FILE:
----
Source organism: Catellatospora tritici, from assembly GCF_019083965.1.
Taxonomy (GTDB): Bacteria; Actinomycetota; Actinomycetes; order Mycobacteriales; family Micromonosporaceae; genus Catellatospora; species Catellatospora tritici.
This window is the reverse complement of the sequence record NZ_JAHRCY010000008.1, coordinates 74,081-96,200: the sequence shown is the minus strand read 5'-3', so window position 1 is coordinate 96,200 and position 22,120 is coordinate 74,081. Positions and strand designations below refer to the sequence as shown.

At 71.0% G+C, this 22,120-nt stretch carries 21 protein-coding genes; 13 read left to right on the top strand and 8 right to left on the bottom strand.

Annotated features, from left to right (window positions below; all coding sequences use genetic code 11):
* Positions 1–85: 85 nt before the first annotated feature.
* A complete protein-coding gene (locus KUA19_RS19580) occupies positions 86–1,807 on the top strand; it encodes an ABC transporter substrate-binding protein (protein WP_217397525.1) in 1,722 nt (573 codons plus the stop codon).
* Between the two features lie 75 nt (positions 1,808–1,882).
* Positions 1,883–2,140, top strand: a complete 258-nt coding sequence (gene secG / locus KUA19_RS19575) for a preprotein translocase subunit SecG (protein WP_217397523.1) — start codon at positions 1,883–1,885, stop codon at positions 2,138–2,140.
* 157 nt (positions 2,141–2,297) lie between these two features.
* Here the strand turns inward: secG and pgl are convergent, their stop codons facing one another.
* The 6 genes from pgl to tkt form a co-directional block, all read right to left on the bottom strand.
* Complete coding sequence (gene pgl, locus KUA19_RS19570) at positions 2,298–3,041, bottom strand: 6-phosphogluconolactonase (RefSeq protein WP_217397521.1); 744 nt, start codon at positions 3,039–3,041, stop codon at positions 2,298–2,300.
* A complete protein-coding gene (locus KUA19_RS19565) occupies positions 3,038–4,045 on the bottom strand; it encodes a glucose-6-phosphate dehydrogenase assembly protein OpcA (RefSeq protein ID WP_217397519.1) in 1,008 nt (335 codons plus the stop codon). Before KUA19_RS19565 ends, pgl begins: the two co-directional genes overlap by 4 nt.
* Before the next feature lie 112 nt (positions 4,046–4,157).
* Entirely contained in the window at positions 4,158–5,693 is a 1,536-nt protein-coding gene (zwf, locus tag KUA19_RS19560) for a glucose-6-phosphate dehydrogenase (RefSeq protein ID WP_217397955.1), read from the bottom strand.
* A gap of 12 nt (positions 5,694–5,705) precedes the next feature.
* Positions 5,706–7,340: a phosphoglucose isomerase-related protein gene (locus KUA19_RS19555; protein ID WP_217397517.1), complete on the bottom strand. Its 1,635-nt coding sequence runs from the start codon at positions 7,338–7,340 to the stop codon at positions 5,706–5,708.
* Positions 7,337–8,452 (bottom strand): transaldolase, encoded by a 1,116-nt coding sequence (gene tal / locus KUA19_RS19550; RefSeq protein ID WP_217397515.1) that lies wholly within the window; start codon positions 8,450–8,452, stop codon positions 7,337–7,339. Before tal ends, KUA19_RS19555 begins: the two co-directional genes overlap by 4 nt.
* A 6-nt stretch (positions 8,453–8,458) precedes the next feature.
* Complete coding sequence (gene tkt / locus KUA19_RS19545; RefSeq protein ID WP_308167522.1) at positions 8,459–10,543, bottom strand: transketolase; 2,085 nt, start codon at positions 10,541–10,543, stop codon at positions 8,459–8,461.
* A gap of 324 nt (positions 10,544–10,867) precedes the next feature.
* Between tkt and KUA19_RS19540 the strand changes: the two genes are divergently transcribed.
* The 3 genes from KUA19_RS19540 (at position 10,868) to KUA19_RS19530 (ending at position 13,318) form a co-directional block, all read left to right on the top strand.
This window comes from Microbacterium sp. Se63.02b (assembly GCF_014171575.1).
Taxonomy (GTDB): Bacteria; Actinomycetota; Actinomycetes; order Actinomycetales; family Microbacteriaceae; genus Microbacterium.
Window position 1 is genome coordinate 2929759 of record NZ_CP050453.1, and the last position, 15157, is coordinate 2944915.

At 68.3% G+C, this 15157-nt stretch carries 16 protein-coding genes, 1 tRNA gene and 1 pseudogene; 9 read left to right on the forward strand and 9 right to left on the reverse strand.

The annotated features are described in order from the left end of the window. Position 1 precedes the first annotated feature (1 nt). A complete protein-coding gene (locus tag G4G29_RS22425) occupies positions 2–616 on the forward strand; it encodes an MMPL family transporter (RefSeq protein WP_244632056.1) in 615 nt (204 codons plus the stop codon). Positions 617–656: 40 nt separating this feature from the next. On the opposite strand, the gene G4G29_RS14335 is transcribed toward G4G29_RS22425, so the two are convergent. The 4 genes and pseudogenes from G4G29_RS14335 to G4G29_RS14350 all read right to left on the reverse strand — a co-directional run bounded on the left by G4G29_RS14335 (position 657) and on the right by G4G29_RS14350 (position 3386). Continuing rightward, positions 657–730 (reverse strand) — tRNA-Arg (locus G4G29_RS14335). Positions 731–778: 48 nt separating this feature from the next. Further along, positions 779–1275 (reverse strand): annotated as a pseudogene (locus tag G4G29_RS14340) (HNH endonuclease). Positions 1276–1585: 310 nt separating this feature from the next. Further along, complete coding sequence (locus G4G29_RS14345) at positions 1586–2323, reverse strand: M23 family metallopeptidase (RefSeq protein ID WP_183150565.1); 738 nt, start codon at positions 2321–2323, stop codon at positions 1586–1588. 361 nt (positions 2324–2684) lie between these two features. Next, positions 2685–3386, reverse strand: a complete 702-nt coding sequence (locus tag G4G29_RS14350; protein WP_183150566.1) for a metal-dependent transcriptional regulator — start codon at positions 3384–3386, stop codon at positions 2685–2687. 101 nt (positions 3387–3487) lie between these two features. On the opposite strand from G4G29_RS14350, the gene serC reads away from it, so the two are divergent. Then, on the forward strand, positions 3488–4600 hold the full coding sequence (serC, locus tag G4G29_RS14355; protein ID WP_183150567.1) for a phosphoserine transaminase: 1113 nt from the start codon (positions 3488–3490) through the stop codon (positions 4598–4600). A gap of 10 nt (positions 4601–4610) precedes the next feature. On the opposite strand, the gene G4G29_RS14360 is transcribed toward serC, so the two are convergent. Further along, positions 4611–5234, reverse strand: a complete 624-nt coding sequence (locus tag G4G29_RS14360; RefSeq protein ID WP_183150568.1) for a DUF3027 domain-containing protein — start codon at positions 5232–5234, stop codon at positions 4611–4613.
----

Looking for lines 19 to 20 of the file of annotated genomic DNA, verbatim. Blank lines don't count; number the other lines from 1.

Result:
* Positions 7,337–8,452 (bottom strand): transaldolase, encoded by a 1,116-nt coding sequence (gene tal / locus KUA19_RS19550; RefSeq protein ID WP_217397515.1) that lies wholly within the window; start codon positions 8,450–8,452, stop codon positions 7,337–7,339. Before tal ends, KUA19_RS19555 begins: the two co-directional genes overlap by 4 nt.
* A 6-nt stretch (positions 8,453–8,458) precedes the next feature.